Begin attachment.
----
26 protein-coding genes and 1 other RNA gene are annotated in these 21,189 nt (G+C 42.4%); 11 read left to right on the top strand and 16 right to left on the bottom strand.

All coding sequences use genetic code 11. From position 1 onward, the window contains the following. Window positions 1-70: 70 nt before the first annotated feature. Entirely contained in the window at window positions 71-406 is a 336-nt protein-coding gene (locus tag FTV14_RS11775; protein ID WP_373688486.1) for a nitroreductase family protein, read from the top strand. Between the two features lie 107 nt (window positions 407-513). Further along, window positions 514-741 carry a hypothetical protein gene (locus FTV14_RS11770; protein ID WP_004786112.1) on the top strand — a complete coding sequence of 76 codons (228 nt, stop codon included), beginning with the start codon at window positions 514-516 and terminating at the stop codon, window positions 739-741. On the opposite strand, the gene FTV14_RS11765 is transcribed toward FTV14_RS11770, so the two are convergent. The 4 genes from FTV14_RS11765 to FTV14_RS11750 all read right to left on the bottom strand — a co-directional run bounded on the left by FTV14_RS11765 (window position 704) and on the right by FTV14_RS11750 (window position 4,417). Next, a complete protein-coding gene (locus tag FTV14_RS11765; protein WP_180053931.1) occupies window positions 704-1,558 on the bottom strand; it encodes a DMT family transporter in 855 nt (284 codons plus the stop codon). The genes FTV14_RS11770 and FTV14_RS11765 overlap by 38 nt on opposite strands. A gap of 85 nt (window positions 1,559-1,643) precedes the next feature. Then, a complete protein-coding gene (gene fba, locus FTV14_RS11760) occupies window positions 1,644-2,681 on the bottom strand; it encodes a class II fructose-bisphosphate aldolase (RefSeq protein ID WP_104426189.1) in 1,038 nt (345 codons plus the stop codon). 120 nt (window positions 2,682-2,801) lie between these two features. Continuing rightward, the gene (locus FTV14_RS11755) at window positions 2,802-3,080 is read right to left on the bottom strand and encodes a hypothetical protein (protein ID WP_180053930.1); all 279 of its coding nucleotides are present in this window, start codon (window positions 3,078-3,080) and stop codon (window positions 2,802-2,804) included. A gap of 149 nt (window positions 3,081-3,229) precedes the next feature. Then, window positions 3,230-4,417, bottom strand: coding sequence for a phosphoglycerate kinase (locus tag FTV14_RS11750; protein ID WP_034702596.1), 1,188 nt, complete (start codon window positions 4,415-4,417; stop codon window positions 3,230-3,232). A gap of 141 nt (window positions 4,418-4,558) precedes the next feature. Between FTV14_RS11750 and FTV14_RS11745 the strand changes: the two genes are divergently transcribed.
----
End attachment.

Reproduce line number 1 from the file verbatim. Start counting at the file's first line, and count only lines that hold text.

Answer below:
26 protein-coding genes and 1 other RNA gene are annotated in these 21,189 nt (G+C 42.4%); 11 read left to right on the top strand and 16 right to left on the bottom strand.